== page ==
In the beginning, one is not sure what to make of this film but it touched on several issues that need to be addressed–and most of it came through the verbiage of Will (Dylan Vigus) and Cory (Gary Cairns). While Will is the one telling the story, it is Cory that best expresses what is going on in the mind of a tortured young man in a school where, as it often occurs, faculty completely ignores the issues of bullying and doesn’t even see (or chooses not to see) the signs of a child who is abused at home.
The character of Jevon (James Lee Martinec) is symbolic of the abused child who fell through the cracks of a failed system that is supposedly designed to protect our children–and often does not. I can relate to this character, but not for what is depicted in the film. I had a step mother who loved pointing a pistol at my head and tearing me down psychologically. At other times, she tossed me into walls, cabinets or whatever struck her fancy. Any other abuse I endured was not at the hands of my parents. That is all I will say there, but as I said earlier, if someone who has lived in a situation where they are abused in both environments (home and school) it might be a bit much to watch, so one might want to keep this in mind prior to viewing it.
I grew up in a time where it was one thing to wish the bullies were dead but it was taboo to act on it…The characters in this film were not consumed by video games and such as the far right would like to think. They were consumed by a society that threw them to the gutter and didn’t care–and that is how many bullied children perceive the school environment in this day and age–especially when they are going through crap at home.
This writer merely put all the thoughts, the pain and the horrible things that run through the minds of broken souls and put it on celluloid and for that he is to be commended. Cory Cataldo did a great job of that. Now was that sex scene a bit much? Yes. You will know which one when you watch it. There was more than one scene.
Each character was a piece of a puzzle that fit into a whole. You had Cory–who was actually a very intelligent young man and articulate. You had Jevon who was a resident genius and (like myself) viewed school as a refuge–even though he didn’t quite fit in…Because he made the school “look good” they took an interest in HIM but then threw him to the wolves when he didn’t measure up to what the school’s standard of perfection was. This DOES happen a lot.
Then there is Will. His father is an all around jerk and abuses him daily. Will is also articulate, intelligent and fell through the cracks. He also brings some of the humor to the film (along with Cory). Then you have John (Matthew Thompson) which brings another dimension to the film. He is an African-American student raised by white, adoptive parents. This character suffered the effects of racism and violence in such a way that he felt he had no other options open to him. His monologue after the worst assault he endures will leave you in tears. It is riveting.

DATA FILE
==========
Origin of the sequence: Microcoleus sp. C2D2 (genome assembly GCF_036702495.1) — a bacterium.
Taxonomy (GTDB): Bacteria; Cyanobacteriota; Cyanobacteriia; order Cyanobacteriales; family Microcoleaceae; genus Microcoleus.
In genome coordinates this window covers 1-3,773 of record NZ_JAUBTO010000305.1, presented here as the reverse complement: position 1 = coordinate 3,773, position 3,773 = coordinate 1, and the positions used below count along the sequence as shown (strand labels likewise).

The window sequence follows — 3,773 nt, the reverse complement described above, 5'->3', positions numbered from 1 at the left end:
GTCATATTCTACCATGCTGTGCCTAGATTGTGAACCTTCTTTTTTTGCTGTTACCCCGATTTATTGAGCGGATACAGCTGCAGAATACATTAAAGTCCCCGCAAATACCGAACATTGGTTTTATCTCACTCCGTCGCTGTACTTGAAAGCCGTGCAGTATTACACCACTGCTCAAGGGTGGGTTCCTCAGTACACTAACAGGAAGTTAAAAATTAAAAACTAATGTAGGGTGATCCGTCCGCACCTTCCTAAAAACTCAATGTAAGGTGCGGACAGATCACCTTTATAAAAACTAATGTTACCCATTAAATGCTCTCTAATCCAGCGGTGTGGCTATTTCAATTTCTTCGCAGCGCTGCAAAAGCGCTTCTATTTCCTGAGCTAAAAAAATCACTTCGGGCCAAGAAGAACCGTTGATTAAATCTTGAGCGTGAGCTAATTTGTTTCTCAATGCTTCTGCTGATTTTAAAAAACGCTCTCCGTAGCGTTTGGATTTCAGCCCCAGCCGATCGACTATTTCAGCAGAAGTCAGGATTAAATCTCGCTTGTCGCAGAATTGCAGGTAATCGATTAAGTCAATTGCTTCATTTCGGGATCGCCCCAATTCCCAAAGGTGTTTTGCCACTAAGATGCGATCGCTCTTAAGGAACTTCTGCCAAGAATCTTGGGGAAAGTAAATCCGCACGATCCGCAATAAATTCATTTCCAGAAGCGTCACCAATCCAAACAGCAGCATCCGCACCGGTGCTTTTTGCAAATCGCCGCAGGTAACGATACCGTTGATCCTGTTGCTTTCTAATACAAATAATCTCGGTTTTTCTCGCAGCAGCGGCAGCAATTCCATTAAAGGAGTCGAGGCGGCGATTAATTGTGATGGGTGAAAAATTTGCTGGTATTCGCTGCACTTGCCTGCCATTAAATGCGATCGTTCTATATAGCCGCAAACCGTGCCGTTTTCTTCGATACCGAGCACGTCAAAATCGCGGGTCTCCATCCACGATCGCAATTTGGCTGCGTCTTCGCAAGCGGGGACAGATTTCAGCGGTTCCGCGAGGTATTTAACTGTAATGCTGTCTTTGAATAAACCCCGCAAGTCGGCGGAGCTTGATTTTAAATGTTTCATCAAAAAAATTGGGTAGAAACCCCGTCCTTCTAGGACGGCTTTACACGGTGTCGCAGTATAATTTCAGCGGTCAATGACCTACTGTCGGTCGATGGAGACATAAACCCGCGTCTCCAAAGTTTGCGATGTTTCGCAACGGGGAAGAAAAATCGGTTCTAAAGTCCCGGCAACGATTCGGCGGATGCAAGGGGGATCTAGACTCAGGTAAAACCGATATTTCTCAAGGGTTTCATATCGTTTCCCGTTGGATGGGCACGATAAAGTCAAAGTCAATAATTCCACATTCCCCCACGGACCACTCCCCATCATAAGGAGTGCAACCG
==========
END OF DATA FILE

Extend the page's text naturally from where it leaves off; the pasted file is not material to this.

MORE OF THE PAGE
The ones playing teachers and administrators were a joke (and there are people like this in life who dismiss the bullying as ‘kids being kids’). These are the types that will sweep what the athletes and such do under a carpet but if a student sneezes in the wrong direction that is not part of that social circle, like vultures, they will all kick that student to the curb–which is what these characters did. Fortunately, my teachers and administrators were NOT like this. They cared and I knew it. Times have drastically changed because many do not seem to care about much more than their paychecks now. Sorry but that is true and this movie seems to touch on it.
This may be a low-budget indie film, but Gary Cairns and the other cast members made it believable–especially to a viewer who lived in a similar situation. I agree with the viewer that felt that the O’Reilly picture was a bit much. There are plenty of bone-headed school administrators in both major parties. Note: Not all people in the south are conservative and not all support the death penalty. This movie could have driven a huge point home to an audience had the political ideology been left completely out.
I really do not consider this to be a dark comedy as much as an art film. It is beautiful when put in that perspective because it attempts to bring new light to old issues. Cory is the greatest voice of teen angst, Jevon of the pain of having to remain silent and to conform to standards and expectations that no boy should have to endure, Will is a voice of reason in the film even though his reasoning seems flawed in some respects and then there is John. The quiet kid who marches to his own drum, until forced to toss it aside and become a different creature altogether. Then again, they all 4 became different creatures–just as any child who is repeatedly bullied and abused can.
For those reasons alone–the touching on the issues and the acting itself, it is definitely worth watching–but if the movie “Precious” pissed you off thoroughly, this one might too–and you’ll find out why. It is incredibly thought-provoking–and serves to remind that bullying is an issue that MUST be addressed at all levels–home, school and in society. Warning: If “Precious” pissed you off, this one might. Trust me.